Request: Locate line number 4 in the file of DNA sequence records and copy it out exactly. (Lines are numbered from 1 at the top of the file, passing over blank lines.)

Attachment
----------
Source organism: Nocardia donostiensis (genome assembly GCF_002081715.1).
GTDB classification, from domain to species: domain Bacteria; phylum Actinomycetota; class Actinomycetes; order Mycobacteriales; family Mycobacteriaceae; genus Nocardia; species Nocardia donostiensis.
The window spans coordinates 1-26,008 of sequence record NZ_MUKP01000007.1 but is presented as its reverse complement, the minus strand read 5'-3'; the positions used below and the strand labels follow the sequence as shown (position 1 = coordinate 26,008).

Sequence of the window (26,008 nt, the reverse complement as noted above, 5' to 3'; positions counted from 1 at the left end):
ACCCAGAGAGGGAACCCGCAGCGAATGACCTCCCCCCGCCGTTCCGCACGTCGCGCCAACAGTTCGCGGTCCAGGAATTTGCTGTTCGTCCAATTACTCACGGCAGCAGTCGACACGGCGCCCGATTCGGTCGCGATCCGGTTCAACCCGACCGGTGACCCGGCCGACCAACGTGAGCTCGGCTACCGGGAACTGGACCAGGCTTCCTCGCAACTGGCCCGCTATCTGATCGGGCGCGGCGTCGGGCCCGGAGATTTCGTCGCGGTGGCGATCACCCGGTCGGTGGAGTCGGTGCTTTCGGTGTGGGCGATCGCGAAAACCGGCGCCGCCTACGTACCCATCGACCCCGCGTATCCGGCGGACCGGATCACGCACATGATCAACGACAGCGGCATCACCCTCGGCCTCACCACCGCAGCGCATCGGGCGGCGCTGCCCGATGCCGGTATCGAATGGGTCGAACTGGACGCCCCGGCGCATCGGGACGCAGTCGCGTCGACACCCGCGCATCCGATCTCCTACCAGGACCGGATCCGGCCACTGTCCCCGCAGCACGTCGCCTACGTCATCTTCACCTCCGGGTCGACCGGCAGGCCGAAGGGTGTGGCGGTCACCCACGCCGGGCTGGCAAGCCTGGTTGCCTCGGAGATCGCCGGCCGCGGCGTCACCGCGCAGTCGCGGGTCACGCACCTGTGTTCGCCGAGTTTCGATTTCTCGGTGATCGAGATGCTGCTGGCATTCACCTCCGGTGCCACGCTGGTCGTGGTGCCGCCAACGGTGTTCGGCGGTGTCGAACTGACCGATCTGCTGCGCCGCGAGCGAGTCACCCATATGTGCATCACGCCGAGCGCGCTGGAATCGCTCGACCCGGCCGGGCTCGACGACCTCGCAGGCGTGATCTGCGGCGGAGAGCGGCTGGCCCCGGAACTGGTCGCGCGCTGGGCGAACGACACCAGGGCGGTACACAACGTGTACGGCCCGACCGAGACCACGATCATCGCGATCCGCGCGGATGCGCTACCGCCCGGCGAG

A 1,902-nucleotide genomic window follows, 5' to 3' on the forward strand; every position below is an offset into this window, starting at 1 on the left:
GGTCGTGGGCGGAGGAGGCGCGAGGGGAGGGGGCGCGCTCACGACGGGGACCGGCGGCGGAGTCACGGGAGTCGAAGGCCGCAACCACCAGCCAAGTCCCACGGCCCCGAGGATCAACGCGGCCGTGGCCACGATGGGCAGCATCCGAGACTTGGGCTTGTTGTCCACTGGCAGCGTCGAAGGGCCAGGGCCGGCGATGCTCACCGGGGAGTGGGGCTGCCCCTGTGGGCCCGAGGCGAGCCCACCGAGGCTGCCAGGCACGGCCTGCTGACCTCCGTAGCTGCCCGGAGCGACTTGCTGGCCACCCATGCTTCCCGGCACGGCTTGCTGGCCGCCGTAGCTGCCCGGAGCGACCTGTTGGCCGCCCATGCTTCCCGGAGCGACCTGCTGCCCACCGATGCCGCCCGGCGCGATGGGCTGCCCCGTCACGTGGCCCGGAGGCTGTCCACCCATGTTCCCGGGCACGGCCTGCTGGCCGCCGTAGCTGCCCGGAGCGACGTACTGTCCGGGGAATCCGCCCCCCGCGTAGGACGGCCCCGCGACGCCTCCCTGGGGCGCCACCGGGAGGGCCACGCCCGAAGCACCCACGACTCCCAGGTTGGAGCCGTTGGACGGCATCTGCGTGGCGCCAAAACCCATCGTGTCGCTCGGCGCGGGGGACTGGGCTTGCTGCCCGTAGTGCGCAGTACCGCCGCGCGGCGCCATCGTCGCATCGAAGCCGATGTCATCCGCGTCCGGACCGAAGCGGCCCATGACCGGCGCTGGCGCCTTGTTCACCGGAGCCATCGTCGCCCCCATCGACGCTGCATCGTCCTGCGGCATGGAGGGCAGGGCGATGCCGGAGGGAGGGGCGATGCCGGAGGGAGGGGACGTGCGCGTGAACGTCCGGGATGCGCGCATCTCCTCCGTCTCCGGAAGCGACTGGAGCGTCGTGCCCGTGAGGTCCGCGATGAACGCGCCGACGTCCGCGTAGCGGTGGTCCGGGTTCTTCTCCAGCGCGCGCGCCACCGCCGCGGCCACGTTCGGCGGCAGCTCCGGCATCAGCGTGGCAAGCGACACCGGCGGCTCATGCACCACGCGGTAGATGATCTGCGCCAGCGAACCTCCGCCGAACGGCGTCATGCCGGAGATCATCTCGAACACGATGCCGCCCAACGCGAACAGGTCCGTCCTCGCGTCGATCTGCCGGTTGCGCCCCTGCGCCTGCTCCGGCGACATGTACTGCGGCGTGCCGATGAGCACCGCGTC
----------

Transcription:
Sequence of the window (26,008 nt, the reverse complement as noted above, 5' to 3'; positions counted from 1 at the left end):